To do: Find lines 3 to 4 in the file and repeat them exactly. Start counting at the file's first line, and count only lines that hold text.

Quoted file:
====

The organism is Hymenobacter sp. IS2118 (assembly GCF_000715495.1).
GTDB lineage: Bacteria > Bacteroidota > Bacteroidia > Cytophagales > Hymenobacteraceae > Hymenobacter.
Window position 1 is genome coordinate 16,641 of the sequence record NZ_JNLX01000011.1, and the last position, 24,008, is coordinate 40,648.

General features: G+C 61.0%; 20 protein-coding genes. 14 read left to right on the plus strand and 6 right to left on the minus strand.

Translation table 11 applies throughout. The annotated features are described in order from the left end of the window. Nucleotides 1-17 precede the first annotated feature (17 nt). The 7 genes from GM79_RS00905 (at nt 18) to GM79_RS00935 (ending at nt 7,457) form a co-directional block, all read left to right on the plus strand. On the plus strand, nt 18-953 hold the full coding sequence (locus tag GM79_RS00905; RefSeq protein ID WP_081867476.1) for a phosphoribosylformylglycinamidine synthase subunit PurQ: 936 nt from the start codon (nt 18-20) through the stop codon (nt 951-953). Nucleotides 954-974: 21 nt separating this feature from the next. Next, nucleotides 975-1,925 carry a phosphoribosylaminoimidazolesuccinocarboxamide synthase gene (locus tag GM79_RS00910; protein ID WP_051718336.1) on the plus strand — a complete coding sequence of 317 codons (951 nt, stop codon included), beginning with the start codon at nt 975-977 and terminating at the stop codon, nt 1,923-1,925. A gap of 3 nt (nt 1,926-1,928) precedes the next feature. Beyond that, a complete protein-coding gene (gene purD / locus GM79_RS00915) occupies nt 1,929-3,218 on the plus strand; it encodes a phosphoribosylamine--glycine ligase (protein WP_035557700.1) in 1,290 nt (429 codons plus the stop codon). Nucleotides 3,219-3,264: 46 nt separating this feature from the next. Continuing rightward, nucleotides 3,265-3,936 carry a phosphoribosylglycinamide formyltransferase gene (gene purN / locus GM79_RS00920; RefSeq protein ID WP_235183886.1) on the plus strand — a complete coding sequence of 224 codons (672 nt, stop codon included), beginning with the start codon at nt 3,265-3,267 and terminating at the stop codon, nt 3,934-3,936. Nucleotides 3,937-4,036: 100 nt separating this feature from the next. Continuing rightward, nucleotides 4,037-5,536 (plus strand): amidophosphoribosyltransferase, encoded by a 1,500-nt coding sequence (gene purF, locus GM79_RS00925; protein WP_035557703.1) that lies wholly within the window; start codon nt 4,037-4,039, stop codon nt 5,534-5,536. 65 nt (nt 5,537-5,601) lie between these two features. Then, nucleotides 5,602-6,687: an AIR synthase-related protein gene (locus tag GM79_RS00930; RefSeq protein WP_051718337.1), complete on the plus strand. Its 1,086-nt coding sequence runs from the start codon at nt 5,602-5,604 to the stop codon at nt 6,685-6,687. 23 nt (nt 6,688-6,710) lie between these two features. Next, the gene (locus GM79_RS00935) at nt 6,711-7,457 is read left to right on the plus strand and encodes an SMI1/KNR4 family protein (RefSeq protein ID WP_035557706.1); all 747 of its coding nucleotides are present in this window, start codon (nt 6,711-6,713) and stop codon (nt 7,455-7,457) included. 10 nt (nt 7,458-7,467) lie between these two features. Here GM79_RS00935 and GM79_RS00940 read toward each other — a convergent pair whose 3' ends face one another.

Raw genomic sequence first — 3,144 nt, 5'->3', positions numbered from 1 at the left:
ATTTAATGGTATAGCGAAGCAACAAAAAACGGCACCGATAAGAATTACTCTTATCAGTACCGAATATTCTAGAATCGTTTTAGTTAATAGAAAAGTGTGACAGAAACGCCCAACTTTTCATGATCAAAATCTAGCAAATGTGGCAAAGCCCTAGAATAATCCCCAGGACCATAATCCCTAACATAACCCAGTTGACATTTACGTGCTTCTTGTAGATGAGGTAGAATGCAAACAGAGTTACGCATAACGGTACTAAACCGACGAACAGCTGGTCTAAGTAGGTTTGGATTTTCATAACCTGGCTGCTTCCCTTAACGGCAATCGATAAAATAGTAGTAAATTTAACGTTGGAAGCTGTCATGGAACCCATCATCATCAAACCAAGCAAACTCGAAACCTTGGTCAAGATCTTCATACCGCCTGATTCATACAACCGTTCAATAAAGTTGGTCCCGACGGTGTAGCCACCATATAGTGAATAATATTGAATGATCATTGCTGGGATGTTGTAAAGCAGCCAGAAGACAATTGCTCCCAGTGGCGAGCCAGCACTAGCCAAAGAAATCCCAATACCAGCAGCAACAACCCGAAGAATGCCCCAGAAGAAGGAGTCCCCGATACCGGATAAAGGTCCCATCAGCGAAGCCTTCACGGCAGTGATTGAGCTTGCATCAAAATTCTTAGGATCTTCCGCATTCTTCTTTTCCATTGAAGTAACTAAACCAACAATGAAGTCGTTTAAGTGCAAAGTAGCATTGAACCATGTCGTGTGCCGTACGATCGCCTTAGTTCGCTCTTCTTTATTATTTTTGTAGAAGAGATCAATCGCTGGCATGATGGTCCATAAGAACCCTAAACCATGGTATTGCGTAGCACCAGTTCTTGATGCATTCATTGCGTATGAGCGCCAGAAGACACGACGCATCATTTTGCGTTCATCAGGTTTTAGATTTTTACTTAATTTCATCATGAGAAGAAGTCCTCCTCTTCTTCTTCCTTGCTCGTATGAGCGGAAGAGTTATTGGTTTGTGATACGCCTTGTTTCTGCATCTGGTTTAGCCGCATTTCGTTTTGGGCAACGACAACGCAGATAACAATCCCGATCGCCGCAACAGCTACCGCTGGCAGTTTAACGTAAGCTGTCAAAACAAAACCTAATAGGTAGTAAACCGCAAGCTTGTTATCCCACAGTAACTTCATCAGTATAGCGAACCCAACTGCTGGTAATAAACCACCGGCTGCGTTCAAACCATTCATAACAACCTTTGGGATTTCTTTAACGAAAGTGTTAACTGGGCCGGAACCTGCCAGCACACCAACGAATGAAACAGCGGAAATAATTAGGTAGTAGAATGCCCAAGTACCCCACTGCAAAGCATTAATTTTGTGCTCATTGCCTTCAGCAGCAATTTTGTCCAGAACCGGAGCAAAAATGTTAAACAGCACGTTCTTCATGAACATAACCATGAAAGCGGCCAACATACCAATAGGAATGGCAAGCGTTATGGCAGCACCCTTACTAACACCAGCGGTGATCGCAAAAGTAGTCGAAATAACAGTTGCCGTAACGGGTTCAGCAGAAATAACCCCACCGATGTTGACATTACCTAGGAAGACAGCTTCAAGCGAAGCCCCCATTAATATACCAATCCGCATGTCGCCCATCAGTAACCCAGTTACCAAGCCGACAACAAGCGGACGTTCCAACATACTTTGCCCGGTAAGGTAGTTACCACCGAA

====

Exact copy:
Window position 1 is genome coordinate 16,641 of the sequence record NZ_JNLX01000011.1, and the last position, 24,008, is coordinate 40,648.

General features: G+C 61.0%; 20 protein-coding genes. 14 read left to right on the plus strand and 6 right to left on the minus strand.